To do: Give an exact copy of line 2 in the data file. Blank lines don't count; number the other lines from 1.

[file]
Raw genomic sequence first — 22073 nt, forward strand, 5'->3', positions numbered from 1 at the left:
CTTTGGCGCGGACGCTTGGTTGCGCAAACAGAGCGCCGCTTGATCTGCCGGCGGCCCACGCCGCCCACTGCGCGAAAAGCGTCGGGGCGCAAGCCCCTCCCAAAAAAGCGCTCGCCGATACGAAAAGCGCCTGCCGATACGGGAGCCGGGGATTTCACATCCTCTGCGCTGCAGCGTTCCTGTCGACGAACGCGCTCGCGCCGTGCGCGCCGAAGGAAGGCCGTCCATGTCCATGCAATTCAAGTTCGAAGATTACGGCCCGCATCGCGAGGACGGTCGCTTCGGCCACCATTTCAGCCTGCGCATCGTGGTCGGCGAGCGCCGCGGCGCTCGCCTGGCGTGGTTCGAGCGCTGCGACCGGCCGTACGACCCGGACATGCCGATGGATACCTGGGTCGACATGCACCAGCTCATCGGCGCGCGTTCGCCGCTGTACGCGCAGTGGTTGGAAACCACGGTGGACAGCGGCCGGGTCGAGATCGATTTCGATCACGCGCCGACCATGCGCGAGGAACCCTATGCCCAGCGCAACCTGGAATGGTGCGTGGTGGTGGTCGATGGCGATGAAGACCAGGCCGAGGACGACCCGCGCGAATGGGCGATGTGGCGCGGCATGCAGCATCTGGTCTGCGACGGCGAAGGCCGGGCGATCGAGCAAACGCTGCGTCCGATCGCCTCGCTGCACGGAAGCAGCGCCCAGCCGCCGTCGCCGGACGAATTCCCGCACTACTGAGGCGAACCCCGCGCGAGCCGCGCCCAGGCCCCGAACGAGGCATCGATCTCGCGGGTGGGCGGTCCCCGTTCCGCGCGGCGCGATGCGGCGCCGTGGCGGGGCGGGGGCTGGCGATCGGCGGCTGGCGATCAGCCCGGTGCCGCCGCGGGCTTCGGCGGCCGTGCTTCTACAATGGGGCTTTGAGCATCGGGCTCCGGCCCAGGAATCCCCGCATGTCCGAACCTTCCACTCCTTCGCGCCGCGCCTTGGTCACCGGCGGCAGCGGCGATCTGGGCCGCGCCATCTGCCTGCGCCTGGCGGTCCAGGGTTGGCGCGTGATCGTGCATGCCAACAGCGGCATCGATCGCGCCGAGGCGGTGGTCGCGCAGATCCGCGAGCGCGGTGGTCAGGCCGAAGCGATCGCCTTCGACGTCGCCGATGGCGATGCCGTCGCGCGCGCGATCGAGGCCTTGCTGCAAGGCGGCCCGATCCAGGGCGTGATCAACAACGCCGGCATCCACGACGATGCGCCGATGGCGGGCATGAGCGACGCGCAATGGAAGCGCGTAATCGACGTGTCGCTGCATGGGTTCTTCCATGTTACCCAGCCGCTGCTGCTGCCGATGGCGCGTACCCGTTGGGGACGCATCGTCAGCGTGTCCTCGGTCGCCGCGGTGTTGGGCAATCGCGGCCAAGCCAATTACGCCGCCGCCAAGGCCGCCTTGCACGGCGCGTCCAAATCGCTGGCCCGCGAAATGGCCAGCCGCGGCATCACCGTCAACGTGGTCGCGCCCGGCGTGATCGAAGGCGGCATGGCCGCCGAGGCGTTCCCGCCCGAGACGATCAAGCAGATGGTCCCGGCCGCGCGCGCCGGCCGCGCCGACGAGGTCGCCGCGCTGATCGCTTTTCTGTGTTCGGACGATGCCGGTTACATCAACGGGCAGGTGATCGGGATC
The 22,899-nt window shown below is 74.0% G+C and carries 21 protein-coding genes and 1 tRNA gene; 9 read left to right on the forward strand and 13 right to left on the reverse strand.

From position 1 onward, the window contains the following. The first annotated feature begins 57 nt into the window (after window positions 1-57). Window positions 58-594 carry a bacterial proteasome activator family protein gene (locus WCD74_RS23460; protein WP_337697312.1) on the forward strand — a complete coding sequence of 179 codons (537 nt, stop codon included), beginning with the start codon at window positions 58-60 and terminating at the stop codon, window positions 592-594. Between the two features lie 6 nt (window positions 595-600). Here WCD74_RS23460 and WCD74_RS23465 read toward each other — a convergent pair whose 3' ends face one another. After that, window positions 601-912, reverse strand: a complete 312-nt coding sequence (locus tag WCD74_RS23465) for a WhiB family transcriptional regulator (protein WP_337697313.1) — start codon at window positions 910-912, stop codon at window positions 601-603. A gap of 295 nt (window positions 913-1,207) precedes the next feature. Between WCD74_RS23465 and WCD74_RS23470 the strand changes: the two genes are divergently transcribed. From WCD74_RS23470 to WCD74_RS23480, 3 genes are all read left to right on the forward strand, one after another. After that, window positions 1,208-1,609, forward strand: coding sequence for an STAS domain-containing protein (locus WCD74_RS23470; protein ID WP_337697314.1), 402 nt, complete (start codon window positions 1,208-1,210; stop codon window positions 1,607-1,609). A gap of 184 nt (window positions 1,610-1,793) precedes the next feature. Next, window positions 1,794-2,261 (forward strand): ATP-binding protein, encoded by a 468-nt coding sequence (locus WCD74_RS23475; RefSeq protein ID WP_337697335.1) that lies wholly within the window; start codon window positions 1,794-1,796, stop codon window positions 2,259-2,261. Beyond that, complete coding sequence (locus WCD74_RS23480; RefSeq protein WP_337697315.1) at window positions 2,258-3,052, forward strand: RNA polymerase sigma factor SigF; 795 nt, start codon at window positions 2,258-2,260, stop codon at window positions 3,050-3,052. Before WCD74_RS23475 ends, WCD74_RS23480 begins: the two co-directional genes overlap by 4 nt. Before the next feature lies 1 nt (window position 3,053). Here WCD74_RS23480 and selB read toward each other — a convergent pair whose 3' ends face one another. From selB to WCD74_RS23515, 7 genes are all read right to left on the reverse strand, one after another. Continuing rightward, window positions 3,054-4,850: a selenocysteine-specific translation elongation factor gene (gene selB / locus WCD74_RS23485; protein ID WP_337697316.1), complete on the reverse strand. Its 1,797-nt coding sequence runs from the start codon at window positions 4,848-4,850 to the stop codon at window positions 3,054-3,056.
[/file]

CTTTGGCGCGGACGCTTGGTTGCGCAAACAGAGCGCCGCTTGATCTGCCGGCGGCCCACGCCGCCCACTGCGCGAAAAGCGTCGGGGCGCAAGCCCCTCCCAAAAAAGCGCTCGCCGATACGAAAAGCGCCTGCCGATACGGGAGCCGGGGATTTCACATCCTCTGCGCTGCAGCGTTCCTGTCGACGAACGCGCTCGCGCCGTGCGCGCCGAAGGAAGGCCGTCCATGTCCATGCAATTCAAGTTCGAAGATTACGGCCCGCATCGCGAGGACGGTCGCTTCGGCCACCATTTCAGCCTGCGCATCGTGGTCGGCGAGCGCCGCGGCGCTCGCCTGGCGTGGTTCGAGCGCTGCGACCGGCCGTACGACCCGGACATGCCGATGGATACCTGGGTCGACATGCACCAGCTCATCGGCGCGCGTTCGCCGCTGTACGCGCAGTGGTTGGAAACCACGGTGGACAGCGGCCGGGTCGAGATCGATTTCGATCACGCGCCGACCATGCGCGAGGAACCCTATGCCCAGCGCAACCTGGAATGGTGCGTGGTGGTGGTCGATGGCGATGAAGACCAGGCCGAGGACGACCCGCGCGAATGGGCGATGTGGCGCGGCATGCAGCATCTGGTCTGCGACGGCGAAGGCCGGGCGATCGAGCAAACGCTGCGTCCGATCGCCTCGCTGCACGGAAGCAGCGCCCAGCCGCCGTCGCCGGACGAATTCCCGCACTACTGAGGCGAACCCCGCGCGAGCCGCGCCCAGGCCCCGAACGAGGCATCGATCTCGCGGGTGGGCGGTCCCCGTTCCGCGCGGCGCGATGCGGCGCCGTGGCGGGGCGGGGGCTGGCGATCGGCGGCTGGCGATCAGCCCGGTGCCGCCGCGGGCTTCGGCGGCCGTGCTTCTACAATGGGGCTTTGAGCATCGGGCTCCGGCCCAGGAATCCCCGCATGTCCGAACCTTCCACTCCTTCGCGCCGCGCCTTGGTCACCGGCGGCAGCGGCGATCTGGGCCGCGCCATCTGCCTGCGCCTGGCGGTCCAGGGTTGGCGCGTGATCGTGCATGCCAACAGCGGCATCGATCGCGCCGAGGCGGTGGTCGCGCAGATCCGCGAGCGCGGTGGTCAGGCCGAAGCGATCGCCTTCGACGTCGCCGATGGCGATGCCGTCGCGCGCGCGATCGAGGCCTTGCTGCAAGGCGGCCCGATCCAGGGCGTGATCAACAACGCCGGCATCCACGACGATGCGCCGATGGCGGGCATGAGCGACGCGCAATGGAAGCGCGTAATCGACGTGTCGCTGCATGGGTTCTTCCATGTTACCCAGCCGCTGCTGCTGCCGATGGCGCGTACCCGTTGGGGACGCATCGTCAGCGTGTCCTCGGTCGCCGCGGTGTTGGGCAATCGCGGCCAAGCCAATTACGCCGCCGCCAAGGCCGCCTTGCACGGCGCGTCCAAATCGCTGGCCCGCGAAATGGCCAGCCGCGGCATCACCGTCAACGTGGTCGCGCCCGGCGTGATCGAAGGCGGCATGGCCGCCGAGGCGTTCCCGCCCGAGACGATCAAGCAGATGGTCCCGGCCGCGCGCGCCGGCCGCGCCGACGAGGTCGCCGCGCTGATCGCTTTTCTGTGTTCGGACGATGCCGGTTACATCAACGGGCAGGTGATCGGGATC